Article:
1. Dapagliflozin was shown to reduce the risk of disease progression and cardiovascular death in patients with a mildly reduced or preserved ejection fraction as compared to a placebo.

2. Dapagliflozin was associated with similar rates of adverse events to the placebo control.

Evidence Rating Level: 1 (Excellent)

Study Rundown: Sodium-glucose cotransporter 2 (SGLT2) inhibitors, such as dapagliflozin, are well-established therapies used to reduce the risk of hospitalization and cardiovascular death in patients with heart failure and a left ventricular ejection fraction (LVEF) of 40% or less. However, it is unclear if SGLT2 inhibitors are beneficial for heart failure patients with higher LVEF. The current study was a phase three multicenter trial that aimed to investigate the efficacy and safety of dapagliflozin in treating heart failure patients with LVEF great than 40%. The control group was given a placebo. Dapagliflozin recipients were at significantly lower risks of worsening heart failure and cardiovascular disease, along with reduced symptom burden, compared to placebo recipients. This benefit was observed regardless of patients’ diabetic status or LVEF. The incidence of adverse events, including death, was comparable between the dapagliflozin and placebo groups. Although, the specificity of the inclusion and exclusion criteria may impact the generalizability of the study results. The present study provided evidence to support the use of dapagliflozin in heart failure patients with high LVEF.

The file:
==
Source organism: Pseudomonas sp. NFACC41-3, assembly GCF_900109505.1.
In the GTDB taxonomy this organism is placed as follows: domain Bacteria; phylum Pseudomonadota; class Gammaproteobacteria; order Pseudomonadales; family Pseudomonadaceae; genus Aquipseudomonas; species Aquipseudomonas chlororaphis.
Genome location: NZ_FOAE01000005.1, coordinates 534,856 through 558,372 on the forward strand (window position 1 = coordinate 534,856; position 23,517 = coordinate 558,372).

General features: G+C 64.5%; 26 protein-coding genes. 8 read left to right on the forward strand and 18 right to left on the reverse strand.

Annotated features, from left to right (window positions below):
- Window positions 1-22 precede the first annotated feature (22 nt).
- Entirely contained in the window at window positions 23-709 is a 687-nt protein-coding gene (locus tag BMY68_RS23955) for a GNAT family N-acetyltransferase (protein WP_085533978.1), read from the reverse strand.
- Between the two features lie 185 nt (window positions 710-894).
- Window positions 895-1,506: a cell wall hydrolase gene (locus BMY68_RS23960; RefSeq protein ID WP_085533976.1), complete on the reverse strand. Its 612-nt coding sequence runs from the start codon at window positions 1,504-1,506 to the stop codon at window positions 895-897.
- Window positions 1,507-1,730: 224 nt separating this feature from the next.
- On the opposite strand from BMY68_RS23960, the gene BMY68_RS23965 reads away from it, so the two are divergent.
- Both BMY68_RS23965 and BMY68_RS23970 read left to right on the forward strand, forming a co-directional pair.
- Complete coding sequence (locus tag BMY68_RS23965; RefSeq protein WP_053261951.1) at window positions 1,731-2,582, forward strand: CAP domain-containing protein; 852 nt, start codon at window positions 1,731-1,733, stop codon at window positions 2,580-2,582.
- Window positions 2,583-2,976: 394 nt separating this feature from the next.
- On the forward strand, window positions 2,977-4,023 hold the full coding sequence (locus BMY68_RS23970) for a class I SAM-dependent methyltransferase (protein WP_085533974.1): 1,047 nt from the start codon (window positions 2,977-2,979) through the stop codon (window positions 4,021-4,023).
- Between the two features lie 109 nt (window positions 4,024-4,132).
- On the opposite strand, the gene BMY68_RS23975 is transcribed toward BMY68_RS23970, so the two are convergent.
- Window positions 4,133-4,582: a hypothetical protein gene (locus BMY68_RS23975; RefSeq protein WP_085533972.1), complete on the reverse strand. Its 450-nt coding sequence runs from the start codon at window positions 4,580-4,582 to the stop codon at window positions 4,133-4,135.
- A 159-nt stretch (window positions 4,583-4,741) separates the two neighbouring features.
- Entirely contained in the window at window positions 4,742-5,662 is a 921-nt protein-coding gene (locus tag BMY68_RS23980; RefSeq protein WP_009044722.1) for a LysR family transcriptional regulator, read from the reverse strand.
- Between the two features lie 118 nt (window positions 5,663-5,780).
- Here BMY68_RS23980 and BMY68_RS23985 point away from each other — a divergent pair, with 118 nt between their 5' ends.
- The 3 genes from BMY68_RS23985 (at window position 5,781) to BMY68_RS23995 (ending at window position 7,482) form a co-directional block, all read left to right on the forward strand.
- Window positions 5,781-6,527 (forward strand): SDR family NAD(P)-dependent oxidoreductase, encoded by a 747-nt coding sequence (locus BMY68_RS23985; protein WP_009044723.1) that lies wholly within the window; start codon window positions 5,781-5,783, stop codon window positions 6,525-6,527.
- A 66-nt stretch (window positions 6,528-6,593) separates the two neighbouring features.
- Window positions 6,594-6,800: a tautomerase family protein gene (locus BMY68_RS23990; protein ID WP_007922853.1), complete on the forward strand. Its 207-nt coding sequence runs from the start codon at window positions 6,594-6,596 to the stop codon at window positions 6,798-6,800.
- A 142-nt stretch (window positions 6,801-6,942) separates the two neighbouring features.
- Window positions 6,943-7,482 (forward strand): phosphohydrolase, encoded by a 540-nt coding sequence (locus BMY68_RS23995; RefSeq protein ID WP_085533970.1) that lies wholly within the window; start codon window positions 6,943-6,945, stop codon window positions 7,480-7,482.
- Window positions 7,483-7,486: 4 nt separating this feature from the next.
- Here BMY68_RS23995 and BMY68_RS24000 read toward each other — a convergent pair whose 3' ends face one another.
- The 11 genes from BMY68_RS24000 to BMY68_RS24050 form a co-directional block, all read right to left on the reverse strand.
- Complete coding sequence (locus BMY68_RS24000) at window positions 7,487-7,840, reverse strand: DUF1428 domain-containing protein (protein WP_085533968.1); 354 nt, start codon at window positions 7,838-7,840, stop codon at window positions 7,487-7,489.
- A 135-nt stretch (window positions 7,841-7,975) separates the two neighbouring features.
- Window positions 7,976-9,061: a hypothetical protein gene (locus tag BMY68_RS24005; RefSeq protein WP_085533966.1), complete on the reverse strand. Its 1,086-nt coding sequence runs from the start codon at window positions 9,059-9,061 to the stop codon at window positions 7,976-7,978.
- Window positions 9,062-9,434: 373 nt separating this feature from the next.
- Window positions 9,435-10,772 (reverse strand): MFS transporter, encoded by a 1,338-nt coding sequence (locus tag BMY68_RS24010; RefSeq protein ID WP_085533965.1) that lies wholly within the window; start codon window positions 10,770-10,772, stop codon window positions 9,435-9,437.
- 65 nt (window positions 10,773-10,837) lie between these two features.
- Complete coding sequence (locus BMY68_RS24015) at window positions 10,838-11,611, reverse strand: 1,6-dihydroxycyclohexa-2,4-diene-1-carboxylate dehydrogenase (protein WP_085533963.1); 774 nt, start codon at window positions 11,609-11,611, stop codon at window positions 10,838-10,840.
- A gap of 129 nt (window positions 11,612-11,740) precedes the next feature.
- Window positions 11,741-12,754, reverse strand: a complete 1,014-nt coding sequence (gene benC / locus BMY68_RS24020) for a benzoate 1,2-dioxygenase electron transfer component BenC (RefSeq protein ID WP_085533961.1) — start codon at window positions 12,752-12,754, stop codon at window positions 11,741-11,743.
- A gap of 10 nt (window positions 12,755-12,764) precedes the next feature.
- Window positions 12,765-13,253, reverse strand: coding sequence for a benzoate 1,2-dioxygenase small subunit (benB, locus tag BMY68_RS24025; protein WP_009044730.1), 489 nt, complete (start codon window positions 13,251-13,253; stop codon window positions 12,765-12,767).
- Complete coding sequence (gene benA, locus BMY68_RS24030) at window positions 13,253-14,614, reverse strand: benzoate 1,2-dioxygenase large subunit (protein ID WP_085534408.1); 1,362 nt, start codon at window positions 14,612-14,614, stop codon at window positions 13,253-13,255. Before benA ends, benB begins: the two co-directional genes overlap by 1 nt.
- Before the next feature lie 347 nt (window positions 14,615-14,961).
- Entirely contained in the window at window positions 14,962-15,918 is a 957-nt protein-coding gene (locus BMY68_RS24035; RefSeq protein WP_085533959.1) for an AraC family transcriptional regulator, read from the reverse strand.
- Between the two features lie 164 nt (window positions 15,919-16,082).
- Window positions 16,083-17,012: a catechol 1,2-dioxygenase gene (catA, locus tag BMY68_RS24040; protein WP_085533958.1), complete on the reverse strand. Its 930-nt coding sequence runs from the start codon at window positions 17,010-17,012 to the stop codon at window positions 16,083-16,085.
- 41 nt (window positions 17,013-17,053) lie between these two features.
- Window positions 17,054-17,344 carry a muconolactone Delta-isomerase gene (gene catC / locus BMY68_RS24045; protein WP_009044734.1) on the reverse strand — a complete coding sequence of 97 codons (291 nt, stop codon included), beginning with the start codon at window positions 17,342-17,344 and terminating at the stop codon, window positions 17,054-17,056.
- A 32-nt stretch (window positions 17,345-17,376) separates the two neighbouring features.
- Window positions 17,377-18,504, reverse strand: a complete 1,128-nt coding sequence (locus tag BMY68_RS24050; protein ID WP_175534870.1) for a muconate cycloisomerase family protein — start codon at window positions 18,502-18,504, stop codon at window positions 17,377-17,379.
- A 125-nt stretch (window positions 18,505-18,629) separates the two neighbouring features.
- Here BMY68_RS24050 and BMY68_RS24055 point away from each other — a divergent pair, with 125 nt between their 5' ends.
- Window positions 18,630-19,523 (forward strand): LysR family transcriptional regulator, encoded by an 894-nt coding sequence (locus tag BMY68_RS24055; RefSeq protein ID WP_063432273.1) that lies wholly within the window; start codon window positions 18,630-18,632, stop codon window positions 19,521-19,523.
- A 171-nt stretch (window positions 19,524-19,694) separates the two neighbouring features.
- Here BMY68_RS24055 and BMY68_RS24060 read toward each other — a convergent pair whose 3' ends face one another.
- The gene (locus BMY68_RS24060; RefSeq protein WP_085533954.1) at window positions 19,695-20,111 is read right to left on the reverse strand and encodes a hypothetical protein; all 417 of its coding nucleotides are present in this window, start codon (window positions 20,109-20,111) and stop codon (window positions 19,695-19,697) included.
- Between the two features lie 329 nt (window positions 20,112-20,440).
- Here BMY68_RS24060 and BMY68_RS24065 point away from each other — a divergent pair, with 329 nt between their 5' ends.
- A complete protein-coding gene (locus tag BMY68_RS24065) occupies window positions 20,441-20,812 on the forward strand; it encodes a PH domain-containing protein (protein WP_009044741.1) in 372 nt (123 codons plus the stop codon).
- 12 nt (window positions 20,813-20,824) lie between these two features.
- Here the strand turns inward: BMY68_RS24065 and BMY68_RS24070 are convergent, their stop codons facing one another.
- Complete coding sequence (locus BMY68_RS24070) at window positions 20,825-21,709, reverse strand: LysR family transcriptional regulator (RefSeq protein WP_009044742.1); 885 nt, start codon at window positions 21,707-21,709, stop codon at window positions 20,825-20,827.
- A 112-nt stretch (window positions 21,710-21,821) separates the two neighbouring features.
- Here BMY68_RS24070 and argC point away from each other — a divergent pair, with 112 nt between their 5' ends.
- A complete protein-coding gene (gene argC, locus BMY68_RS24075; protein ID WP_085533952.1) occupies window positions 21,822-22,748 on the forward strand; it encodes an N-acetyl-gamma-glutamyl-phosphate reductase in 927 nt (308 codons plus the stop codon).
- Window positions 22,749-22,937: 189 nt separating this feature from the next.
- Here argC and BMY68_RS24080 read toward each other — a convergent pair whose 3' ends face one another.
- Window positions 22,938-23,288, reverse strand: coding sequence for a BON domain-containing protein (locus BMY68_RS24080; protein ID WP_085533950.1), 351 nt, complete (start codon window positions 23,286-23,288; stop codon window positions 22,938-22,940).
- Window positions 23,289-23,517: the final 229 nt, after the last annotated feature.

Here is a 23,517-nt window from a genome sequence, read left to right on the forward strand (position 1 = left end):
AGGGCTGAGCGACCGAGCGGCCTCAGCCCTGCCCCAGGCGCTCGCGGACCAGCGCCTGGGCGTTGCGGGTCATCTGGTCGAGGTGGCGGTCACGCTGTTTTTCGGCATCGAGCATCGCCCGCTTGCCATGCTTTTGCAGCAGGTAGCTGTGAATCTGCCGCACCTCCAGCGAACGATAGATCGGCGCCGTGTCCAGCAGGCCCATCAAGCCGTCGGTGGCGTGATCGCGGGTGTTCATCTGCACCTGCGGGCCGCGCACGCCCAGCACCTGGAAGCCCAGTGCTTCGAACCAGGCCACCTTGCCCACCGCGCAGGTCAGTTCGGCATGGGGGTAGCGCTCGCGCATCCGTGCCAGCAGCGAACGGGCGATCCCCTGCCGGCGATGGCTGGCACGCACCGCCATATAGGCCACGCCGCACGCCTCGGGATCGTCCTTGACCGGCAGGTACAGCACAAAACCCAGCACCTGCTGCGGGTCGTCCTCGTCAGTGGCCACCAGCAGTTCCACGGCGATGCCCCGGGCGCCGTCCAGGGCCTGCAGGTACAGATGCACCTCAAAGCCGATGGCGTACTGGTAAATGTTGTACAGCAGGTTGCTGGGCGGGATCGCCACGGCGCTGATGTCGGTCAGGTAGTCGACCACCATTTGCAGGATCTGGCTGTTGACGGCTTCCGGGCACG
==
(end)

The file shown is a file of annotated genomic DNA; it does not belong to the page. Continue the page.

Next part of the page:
Click here to read the study in NEJM

In-Depth [randomized controlled trial]: The current study was a phase three multicenter, double-blind randomized controlled trial aimed at assessing the efficacy and safety of dapagliflozin in heart failure patients with LVEF greater than 40%. Patients were included if they were at least 40 years of age, had stabilized heart failure, had an LVEF higher than 40%, had evidence of structural heart disease, and had an elevated natriuretic peptide level, regardless of their type 2 diabetes mellitus status. Exclusion criteria included previous use of an SGLT2 inhibitor, impaired kidney function, history of myocardial infarction, coronary revascularization, and certain causes of heart failure. In total, 6233 patients were randomized 1:1 to receive dapagliflozin 10mg once daily or a placebo. The primary outcome was a composite of worsening heart failure, which was defined as either an unplanned hospitalization, an urgent visit for heart failure, or cardiovascular death. Secondary outcomes included the individual events within the primary outcome, symptom burden, and death from any cause. Over a median follow-up of 2.3 years, the primary outcome occurred in 513 of 3,131 dapagliflozin recipients (16.4%) and in 610 of 3,132 placebo recipients (19.5%) (Hazard Ratio [HR], 0.82; 95% Confidence Interval [CI], 0.73 to 0.92; p<0.001). Worsening heart failure occurred in 11.8% of dapagliflozin recipients and 14.5% of placebo recipients (HR, 0.79; 95% CI. 0.69 to 0.91), while cardiovascular death occurred in 7.4% and 8.3% of patients, respectively (HR, 0.88; 95% CI, 0.74 to 1.05). Notably, the impact of dapagliflozin on primary outcome remained consistent regardless of whether patients had type 2 diabetes mellitus. The incidence of adverse events was comparable between the dapagliflozin and placebo groups. Although its generalizability may be impacted by the specific inclusion and exclusion criteria, the study provided robust evidence to support the use of dapagliflozin in treating heart failure patients with preserved LVEF.

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